Paleoceanography

Testing the impact of seasonal phytodetritus deposition on δ13C of epibenthic foraminifer Cibicidoides wuellerstorfi: A 31,000 year high-resolution record from the northwest African continental slope

Authors


Abstract

[1] Studies of temporal changes of ocean circulation and deepwater ventilation often rely on δ13C records of epibenthic foraminifer Cibicidoides wuellerstorfi. However, primary productivity-related overprints may distort the signal and simulate a chemical age of ambient water mass that is too old and simulates poorly ventilated ambient bottom waters. To further constrain the use of C. wuellerstorfi δ13C records from high-productivity areas, we analyzed a 14CAMS-dated gravity core from the upwelling regime off northwest Africa at 12°N. We compare this new record with 37 radiocarbon dated δ13C records from the eastern Atlantic Ocean between 45°N and 25°S that are bathed by the same water mass. Only during Heinrich events 1 and 2, when the investigated core site off northwest Africa experienced year-round, sustained deposition of organic matter, the δ13C values at this site faithfully record deepwater ventilation states. During times of predominantly seasonal deposition of fresh phytodetritus, however, δ13C values were significantly lower than at the reference sites. This underscores that reconstruction of paleocirculation and deep ocean ventilation using C. wuellerstorfi δ13C from regions that experienced seasonal phytodetritus deposition needs to be validated by additional proxies that are not affected by local productivity.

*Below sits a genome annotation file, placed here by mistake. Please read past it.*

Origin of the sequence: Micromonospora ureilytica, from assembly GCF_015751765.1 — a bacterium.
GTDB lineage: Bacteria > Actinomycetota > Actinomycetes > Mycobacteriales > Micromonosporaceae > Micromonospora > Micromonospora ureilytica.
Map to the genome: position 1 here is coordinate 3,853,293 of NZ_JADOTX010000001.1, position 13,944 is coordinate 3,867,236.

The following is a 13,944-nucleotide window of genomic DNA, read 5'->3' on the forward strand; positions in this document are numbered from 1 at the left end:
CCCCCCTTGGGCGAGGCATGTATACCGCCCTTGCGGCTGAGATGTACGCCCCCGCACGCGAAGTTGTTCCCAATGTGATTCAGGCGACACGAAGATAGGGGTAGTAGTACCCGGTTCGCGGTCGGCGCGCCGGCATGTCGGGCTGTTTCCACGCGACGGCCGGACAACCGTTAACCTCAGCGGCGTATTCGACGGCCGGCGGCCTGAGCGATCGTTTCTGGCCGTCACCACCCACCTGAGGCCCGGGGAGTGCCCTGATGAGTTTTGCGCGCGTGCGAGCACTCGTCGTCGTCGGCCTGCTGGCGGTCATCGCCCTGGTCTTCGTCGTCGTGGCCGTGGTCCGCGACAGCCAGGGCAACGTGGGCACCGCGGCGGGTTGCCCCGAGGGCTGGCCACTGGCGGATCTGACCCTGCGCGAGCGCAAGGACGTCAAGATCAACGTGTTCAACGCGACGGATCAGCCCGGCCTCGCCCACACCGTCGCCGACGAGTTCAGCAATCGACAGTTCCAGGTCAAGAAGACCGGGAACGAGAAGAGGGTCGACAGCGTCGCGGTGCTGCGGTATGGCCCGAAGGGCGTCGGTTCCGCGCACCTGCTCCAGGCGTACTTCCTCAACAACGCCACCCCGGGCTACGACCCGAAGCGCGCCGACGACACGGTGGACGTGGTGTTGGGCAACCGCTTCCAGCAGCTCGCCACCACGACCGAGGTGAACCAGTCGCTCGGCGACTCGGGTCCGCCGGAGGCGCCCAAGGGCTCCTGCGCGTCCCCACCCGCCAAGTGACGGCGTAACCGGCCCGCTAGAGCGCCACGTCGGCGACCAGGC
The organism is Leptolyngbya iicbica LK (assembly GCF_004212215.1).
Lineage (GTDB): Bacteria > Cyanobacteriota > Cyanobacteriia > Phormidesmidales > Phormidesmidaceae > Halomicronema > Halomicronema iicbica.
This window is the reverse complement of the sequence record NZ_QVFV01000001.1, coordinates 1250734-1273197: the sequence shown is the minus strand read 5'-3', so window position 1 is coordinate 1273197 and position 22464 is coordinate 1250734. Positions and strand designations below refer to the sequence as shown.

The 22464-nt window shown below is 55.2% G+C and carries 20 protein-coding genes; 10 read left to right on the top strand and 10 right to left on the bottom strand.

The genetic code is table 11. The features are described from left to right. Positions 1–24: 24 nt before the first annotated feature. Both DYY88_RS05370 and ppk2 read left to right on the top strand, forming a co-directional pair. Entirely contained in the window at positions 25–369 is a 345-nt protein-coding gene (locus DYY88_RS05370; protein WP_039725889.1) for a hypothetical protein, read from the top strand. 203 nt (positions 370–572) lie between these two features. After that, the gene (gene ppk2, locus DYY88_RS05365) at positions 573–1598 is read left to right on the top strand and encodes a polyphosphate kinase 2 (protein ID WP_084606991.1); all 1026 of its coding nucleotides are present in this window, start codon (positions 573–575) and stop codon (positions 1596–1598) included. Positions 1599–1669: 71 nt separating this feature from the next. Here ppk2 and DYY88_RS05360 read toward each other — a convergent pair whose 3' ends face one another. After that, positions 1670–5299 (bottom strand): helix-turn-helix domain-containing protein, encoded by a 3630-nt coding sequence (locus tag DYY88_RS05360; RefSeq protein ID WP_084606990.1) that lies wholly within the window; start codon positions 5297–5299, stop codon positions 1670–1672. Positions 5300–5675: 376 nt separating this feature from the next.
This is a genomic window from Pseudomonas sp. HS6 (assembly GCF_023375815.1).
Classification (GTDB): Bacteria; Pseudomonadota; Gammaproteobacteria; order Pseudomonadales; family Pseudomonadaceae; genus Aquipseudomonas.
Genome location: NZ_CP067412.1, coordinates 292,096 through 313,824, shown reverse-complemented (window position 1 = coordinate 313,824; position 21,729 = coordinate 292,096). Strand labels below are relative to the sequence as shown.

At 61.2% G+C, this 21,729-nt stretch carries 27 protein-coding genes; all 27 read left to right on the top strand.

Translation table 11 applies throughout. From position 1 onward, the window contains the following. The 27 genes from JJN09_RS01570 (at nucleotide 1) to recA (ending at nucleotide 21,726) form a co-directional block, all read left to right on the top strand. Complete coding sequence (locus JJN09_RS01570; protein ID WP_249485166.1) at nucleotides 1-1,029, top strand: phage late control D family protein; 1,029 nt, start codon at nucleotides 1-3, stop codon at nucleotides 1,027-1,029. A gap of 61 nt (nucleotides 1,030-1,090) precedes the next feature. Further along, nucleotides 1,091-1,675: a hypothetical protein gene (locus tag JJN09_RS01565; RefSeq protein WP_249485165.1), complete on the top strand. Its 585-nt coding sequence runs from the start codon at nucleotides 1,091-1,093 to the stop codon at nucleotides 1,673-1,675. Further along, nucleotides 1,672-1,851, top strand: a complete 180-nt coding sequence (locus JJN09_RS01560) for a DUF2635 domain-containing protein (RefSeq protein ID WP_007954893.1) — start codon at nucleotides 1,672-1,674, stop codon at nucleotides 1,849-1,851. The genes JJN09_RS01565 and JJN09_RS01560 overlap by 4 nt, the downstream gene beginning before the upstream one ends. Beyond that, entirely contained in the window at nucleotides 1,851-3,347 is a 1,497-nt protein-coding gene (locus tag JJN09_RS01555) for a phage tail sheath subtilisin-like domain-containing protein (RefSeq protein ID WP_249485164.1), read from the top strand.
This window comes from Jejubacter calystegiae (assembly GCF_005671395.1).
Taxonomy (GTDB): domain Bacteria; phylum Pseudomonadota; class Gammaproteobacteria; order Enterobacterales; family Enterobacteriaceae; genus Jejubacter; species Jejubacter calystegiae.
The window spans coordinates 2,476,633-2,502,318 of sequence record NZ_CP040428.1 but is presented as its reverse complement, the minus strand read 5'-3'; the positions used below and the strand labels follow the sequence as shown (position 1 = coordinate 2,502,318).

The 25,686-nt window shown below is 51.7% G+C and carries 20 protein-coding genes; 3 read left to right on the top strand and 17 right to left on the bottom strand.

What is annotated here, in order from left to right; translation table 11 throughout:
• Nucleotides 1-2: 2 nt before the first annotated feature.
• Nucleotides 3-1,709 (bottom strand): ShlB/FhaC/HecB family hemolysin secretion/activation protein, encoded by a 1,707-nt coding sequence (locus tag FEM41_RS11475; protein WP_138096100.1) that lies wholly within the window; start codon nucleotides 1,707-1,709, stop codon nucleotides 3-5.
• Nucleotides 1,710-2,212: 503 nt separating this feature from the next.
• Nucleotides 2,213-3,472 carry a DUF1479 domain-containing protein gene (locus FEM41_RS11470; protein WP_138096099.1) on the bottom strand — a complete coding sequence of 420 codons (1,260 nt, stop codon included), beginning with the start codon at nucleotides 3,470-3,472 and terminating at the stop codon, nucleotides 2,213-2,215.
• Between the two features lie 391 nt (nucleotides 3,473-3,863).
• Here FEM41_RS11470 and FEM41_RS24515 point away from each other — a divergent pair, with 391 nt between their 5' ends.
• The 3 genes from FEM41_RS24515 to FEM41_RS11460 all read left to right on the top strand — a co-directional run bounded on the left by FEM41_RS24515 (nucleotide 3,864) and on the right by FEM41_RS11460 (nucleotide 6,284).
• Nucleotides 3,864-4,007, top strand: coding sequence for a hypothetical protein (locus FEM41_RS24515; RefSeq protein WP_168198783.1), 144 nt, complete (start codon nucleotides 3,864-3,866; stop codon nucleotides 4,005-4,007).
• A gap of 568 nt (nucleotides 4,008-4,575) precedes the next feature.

1. Introduction